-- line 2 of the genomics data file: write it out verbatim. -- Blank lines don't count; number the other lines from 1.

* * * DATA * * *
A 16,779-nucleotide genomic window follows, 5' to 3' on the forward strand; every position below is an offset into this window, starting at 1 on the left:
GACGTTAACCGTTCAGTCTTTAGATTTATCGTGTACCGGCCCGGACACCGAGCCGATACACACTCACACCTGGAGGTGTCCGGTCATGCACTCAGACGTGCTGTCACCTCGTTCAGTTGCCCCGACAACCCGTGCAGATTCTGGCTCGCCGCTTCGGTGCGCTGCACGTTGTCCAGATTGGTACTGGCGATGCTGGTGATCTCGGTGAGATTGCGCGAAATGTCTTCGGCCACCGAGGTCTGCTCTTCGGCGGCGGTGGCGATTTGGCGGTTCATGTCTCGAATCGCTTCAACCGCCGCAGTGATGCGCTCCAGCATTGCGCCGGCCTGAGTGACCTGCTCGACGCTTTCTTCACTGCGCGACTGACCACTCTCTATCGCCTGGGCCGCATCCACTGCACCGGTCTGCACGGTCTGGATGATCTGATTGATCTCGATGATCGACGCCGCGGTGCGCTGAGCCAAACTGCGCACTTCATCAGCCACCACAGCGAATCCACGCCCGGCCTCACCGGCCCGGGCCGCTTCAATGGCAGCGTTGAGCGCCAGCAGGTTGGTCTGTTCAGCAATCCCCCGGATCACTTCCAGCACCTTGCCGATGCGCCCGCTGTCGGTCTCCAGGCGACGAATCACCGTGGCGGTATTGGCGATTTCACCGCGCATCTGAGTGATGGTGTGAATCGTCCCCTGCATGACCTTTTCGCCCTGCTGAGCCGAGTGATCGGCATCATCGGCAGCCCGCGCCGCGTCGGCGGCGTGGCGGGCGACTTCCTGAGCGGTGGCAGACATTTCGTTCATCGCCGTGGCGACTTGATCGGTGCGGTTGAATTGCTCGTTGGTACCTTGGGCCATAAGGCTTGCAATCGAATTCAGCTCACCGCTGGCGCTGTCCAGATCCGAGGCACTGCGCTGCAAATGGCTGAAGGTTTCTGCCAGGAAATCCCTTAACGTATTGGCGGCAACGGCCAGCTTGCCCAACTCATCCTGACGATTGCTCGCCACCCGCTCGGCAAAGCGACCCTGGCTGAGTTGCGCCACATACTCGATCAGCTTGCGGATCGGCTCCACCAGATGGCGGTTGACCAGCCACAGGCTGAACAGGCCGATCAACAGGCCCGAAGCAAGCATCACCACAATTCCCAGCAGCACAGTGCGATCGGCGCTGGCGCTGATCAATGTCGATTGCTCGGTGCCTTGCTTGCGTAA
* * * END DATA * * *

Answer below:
GACGTTAACCGTTCAGTCTTTAGATTTATCGTGTACCGGCCCGGACACCGAGCCGATACACACTCACACCTGGAGGTGTCCGGTCATGCACTCAGACGTGCTGTCACCTCGTTCAGTTGCCCCGACAACCCGTGCAGATTCTGGCTCGCCGCTTCGGTGCGCTGCACGTTGTCCAGATTGGTACTGGCGATGCTGGTGATCTCGGTGAGATTGCGCGAAATGTCTTCGGCCACCGAGGTCTGCTCTTCGGCGGCGGTGGCGATTTGGCGGTTCATGTCTCGAATCGCTTCAACCGCCGCAGTGATGCGCTCCAGCATTGCGCCGGCCTGAGTGACCTGCTCGACGCTTTCTTCACTGCGCGACTGACCACTCTCTATCGCCTGGGCCGCATCCACTGCACCGGTCTGCACGGTCTGGATGATCTGATTGATCTCGATGATCGACGCCGCGGTGCGCTGAGCCAAACTGCGCACTTCATCAGCCACCACAGCGAATCCACGCCCGGCCTCACCGGCCCGGGCCGCTTCAATGGCAGCGTTGAGCGCCAGCAGGTTGGTCTGTTCAGCAATCCCCCGGATCACTTCCAGCACCTTGCCGATGCGCCCGCTGTCGGTCTCCAGGCGACGAATCACCGTGGCGGTATTGGCGATTTCACCGCGCATCTGAGTGATGGTGTGAATCGTCCCCTGCATGACCTTTTCGCCCTGCTGAGCCGAGTGATCGGCATCATCGGCAGCCCGCGCCGCGTCGGCGGCGTGGCGGGCGACTTCCTGAGCGGTGGCAGACATTTCGTTCATCGCCGTGGCGACTTGATCGGTGCGGTTGAATTGCTCGTTGGTACCTTGGGCCATAAGGCTTGCAATCGAATTCAGCTCACCGCTGGCGCTGTCCAGATCCGAGGCACTGCGCTGCAAATGGCTGAAGGTTTCTGCCAGGAAATCCCTTAACGTATTGGCGGCAACGGCCAGCTTGCCCAACTCATCCTGACGATTGCTCGCCACCCGCTCGGCAAAGCGACCCTGGCTGAGTTGCGCCACATACTCGATCAGCTTGCGGATCGGCTCCACCAGATGGCGGTTGACCAGCCACAGGCTGAACAGGCCGATCAACAGGCCCGAAGCAAGCATCACCACAATTCCCAGCAGCACAGTGCGATCGGCGCTGGCGCTGATCAATGTCGATTGCTCGGTGCCTTGCTTGCGTAA